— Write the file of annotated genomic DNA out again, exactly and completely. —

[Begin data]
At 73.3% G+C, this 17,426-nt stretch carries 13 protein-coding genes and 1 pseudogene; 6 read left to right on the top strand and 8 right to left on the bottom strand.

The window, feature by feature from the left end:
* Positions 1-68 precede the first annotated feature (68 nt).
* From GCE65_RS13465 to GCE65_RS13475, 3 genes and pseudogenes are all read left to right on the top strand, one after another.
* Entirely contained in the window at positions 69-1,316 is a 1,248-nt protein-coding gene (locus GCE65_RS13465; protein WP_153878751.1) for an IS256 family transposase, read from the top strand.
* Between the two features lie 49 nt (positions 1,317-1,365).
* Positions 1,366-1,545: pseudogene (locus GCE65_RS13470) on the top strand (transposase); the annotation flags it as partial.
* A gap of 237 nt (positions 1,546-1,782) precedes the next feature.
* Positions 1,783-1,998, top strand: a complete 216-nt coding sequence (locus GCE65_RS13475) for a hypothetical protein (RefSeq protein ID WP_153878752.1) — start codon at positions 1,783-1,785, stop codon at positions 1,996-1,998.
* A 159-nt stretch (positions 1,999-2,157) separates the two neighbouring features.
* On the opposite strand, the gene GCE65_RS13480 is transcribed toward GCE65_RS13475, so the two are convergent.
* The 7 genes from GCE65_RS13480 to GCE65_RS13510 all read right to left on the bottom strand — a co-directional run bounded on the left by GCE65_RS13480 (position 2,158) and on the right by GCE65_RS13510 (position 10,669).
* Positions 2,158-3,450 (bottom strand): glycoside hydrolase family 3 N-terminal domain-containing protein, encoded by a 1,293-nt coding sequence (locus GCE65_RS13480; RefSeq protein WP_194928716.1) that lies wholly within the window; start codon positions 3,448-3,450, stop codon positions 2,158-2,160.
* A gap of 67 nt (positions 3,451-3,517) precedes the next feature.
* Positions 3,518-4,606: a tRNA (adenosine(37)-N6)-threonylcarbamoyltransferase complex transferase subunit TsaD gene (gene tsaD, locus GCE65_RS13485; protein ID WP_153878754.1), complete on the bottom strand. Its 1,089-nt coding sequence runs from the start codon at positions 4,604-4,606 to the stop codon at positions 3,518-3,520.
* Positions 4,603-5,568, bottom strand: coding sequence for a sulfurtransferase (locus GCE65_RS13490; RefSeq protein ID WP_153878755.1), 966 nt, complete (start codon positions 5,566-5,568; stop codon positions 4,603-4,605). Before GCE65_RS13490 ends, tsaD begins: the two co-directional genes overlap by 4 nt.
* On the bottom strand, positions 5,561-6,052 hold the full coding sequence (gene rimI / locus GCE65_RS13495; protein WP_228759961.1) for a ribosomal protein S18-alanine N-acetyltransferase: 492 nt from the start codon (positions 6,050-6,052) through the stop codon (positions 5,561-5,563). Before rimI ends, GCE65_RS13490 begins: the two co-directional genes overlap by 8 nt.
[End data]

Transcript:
At 73.3% G+C, this 17,426-nt stretch carries 13 protein-coding genes and 1 pseudogene; 6 read left to right on the top strand and 8 right to left on the bottom strand.

The window, feature by feature from the left end:
* Positions 1-68 precede the first annotated feature (68 nt).
* From GCE65_RS13465 to GCE65_RS13475, 3 genes and pseudogenes are all read left to right on the top strand, one after another.
* Entirely contained in the window at positions 69-1,316 is a 1,248-nt protein-coding gene (locus GCE65_RS13465; protein WP_153878751.1) for an IS256 family transposase, read from the top strand.
* Between the two features lie 49 nt (positions 1,317-1,365).
* Positions 1,366-1,545: pseudogene (locus GCE65_RS13470) on the top strand (transposase); the annotation flags it as partial.
* A gap of 237 nt (positions 1,546-1,782) precedes the next feature.
* Positions 1,783-1,998, top strand: a complete 216-nt coding sequence (locus GCE65_RS13475) for a hypothetical protein (RefSeq protein ID WP_153878752.1) — start codon at positions 1,783-1,785, stop codon at positions 1,996-1,998.
* A 159-nt stretch (positions 1,999-2,157) separates the two neighbouring features.
* On the opposite strand, the gene GCE65_RS13480 is transcribed toward GCE65_RS13475, so the two are convergent.
* The 7 genes from GCE65_RS13480 to GCE65_RS13510 all read right to left on the bottom strand — a co-directional run bounded on the left by GCE65_RS13480 (position 2,158) and on the right by GCE65_RS13510 (position 10,669).
* Positions 2,158-3,450 (bottom strand): glycoside hydrolase family 3 N-terminal domain-containing protein, encoded by a 1,293-nt coding sequence (locus GCE65_RS13480; RefSeq protein WP_194928716.1) that lies wholly within the window; start codon positions 3,448-3,450, stop codon positions 2,158-2,160.
* A gap of 67 nt (positions 3,451-3,517) precedes the next feature.
* Positions 3,518-4,606: a tRNA (adenosine(37)-N6)-threonylcarbamoyltransferase complex transferase subunit TsaD gene (gene tsaD, locus GCE65_RS13485; protein ID WP_153878754.1), complete on the bottom strand. Its 1,089-nt coding sequence runs from the start codon at positions 4,604-4,606 to the stop codon at positions 3,518-3,520.
* Positions 4,603-5,568, bottom strand: coding sequence for a sulfurtransferase (locus GCE65_RS13490; RefSeq protein ID WP_153878755.1), 966 nt, complete (start codon positions 5,566-5,568; stop codon positions 4,603-4,605). Before GCE65_RS13490 ends, tsaD begins: the two co-directional genes overlap by 4 nt.
* On the bottom strand, positions 5,561-6,052 hold the full coding sequence (gene rimI / locus GCE65_RS13495; protein WP_228759961.1) for a ribosomal protein S18-alanine N-acetyltransferase: 492 nt from the start codon (positions 6,050-6,052) through the stop codon (positions 5,561-5,563). Before rimI ends, GCE65_RS13490 begins: the two co-directional genes overlap by 8 nt.